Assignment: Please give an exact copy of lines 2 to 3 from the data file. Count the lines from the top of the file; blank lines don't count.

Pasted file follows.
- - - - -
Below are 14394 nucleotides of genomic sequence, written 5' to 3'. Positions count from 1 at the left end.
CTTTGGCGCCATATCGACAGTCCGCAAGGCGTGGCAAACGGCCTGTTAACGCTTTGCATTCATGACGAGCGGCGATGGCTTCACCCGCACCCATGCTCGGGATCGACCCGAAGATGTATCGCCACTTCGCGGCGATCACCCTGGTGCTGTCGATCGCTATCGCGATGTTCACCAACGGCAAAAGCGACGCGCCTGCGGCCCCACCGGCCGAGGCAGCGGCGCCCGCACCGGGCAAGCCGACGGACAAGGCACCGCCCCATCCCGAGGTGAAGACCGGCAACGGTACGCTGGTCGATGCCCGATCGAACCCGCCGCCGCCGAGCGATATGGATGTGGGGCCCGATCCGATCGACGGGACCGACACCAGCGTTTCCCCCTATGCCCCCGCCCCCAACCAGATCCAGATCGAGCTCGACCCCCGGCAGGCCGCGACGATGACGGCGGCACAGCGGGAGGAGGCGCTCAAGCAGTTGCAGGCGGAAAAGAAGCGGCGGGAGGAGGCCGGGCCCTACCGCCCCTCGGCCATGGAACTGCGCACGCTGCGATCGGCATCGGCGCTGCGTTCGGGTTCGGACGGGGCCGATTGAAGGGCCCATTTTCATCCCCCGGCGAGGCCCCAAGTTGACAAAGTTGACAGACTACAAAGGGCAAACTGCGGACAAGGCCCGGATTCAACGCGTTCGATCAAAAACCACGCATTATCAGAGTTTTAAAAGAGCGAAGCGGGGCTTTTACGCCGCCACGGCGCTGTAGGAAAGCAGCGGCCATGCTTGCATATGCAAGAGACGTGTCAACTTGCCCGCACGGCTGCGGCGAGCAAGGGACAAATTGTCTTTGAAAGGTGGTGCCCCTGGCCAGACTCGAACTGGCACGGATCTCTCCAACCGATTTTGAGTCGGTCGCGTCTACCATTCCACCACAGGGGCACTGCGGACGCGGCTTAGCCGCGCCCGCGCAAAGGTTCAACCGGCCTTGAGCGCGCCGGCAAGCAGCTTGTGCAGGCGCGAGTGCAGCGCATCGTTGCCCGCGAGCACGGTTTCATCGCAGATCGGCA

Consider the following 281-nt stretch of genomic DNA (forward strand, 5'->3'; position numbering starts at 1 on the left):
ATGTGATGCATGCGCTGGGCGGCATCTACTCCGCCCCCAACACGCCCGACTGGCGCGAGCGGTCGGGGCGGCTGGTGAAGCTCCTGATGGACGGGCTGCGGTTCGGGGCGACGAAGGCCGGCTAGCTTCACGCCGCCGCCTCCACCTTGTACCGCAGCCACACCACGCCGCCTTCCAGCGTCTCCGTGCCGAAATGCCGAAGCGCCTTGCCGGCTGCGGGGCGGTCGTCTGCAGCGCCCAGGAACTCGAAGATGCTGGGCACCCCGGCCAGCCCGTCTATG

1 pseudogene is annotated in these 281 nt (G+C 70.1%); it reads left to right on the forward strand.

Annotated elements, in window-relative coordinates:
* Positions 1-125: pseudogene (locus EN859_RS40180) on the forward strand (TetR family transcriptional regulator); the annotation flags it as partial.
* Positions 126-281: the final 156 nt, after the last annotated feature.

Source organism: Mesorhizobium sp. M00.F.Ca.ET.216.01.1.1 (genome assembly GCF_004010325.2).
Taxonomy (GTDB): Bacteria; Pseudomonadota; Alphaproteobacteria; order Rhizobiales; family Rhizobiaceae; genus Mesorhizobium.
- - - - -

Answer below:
CTTTGGCGCCATATCGACAGTCCGCAAGGCGTGGCAAACGGCCTGTTAACGCTTTGCATTCATGACGAGCGGCGATGGCTTCACCCGCACCCATGCTCGGGATCGACCCGAAGATGTATCGCCACTTCGCGGCGATCACCCTGGTGCTGTCGATCGCTATCGCGATGTTCACCAACGGCAAAAGCGACGCGCCTGCGGCCCCACCGGCCGAGGCAGCGGCGCCCGCACCGGGCAAGCCGACGGACAAGGCACCGCCCCATCCCGAGGTGAAGACCGGCAACGGTACGCTGGTCGATGCCCGATCGAACCCGCCGCCGCCGAGCGATATGGATGTGGGGCCCGATCCGATCGACGGGACCGACACCAGCGTTTCCCCCTATGCCCCCGCCCCCAACCAGATCCAGATCGAGCTCGACCCCCGGCAGGCCGCGACGATGACGGCGGCACAGCGGGAGGAGGCGCTCAAGCAGTTGCAGGCGGAAAAGAAGCGGCGGGAGGAGGCCGGGCCCTACCGCCCCTCGGCCATGGAACTGCGCACGCTGCGATCGGCATCGGCGCTGCGTTCGGGTTCGGACGGGGCCGATTGAAGGGCCCATTTTCATCCCCCGGCGAGGCCCCAAGTTGACAAAGTTGACAGACTACAAAGGGCAAACTGCGGACAAGGCCCGGATTCAACGCGTTCGATCAAAAACCACGCATTATCAGAGTTTTAAAAGAGCGAAGCGGGGCTTTTACGCCGCCACGGCGCTGTAGGAAAGCAGCGGCCATGCTTGCATATGCAAGAGACGTGTCAACTTGCCCGCACGGCTGCGGCGAGCAAGGGACAAATTGTCTTTGAAAGGTGGTGCCCCTGGCCAGACTCGAACTGGCACGGATCTCTCCAACCGATTTTGAGTCGGTCGCGTCTACCATTCCACCACAGGGGCACTGCGGACGCGGCTTAGCCGCGCCCGCGCAAAGGTTCAACCGGCCTTGAGCGCGCCGGCAAGCAGCTTGTGCAGGCGCGAGTGCAGCGCATCGTTGCCCGCGAGCACGGTTTCATCGCAGATCGGCA

Consider the following 281-nt stretch of genomic DNA (forward strand, 5'->3'; position numbering starts at 1 on the left):